Tuesday, March 15, 2011
Communism as an ideological force largely died with the collapse of the Soviet Union 20 years ago, but even with many of its horrors increasingly forgotten, U.S. voters overwhelmingly reject the ideology that contended for world dominance for much of the 20th Century.
Still, 11% of Likely U.S. Voters think communism is morally superior to the U.S. system of politics and economics, according to a new Rasmussen Reports national telephone survey. But 77% disagree and say the U.S. system is morally superior. Thirteen percent (13%) are not sure. (To see survey question wording, click here).
Communism calls for the elimination of all private property with everything owned in common, and voters even more emphatically reject it as an economic theory. Eighty-seven percent (87%) say, in practical terms, free market economies work better than communist economies. Only four percent (4%) say communist economies work better.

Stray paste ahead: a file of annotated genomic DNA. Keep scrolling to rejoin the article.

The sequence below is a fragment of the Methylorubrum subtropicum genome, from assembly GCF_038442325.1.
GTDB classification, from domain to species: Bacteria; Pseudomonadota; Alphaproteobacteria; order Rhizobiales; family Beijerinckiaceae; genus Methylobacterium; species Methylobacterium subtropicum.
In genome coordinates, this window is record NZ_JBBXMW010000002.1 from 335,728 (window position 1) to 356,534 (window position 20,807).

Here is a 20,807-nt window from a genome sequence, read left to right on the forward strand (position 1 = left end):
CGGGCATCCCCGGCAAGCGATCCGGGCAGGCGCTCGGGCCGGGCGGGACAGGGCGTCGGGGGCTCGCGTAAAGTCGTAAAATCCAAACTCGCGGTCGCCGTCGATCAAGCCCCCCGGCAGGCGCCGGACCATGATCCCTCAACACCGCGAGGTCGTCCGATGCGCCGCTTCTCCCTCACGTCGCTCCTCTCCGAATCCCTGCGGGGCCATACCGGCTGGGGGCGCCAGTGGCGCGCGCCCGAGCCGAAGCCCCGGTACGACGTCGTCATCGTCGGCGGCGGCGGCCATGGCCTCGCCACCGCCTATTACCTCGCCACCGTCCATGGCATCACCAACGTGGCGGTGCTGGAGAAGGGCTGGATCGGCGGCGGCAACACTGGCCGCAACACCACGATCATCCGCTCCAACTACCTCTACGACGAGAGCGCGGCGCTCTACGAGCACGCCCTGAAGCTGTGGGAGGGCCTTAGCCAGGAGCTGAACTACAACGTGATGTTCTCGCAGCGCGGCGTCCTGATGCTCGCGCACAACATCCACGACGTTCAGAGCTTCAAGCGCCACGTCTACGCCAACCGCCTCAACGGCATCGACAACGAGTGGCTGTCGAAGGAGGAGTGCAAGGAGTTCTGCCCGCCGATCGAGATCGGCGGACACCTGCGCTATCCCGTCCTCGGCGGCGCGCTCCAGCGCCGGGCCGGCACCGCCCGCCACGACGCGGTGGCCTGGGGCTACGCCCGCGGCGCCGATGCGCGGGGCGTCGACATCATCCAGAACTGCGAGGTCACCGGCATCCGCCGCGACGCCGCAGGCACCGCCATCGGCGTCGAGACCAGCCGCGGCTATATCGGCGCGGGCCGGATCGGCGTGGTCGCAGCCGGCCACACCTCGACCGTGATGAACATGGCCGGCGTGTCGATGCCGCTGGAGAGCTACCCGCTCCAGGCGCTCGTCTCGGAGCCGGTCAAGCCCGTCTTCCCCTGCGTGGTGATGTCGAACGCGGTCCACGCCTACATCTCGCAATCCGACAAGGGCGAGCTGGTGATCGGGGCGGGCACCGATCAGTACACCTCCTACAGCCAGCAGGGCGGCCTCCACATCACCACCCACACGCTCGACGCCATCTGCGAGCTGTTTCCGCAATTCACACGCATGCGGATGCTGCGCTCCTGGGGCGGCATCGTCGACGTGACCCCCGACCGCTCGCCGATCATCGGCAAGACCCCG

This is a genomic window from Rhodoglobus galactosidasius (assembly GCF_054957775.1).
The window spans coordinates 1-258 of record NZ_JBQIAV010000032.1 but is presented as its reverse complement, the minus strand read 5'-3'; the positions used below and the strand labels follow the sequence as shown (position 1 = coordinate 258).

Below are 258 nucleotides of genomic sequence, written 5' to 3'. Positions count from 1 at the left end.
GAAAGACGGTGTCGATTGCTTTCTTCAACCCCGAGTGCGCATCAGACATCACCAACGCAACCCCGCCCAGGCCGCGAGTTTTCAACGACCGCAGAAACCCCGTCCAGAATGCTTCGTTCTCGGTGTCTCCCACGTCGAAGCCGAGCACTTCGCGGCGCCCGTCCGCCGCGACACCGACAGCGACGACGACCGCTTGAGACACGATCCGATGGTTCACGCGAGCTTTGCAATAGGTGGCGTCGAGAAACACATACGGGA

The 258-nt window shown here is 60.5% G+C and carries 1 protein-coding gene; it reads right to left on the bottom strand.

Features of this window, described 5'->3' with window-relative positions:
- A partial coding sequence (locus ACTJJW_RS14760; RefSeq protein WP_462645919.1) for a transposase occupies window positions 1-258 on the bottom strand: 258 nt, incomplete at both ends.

Similarly, 80% of voters say the U.S. system of politics and economics is better for middle class workers than communism is. Ten percent (10%) say communism is a better option, and another 10% are undecided.
The survey of 1,000 Likely Voters nationwide was conducted on March 12-13, 2011 by Rasmussen Reports. The margin of sampling error is +/- 3 percentage points with a 95% level of confidence. Field work for all Rasmussen Reports surveys is conducted by Pulse Opinion Research, LLC. See methodology.Rasmussen subscribers can log in to read the rest of this article.
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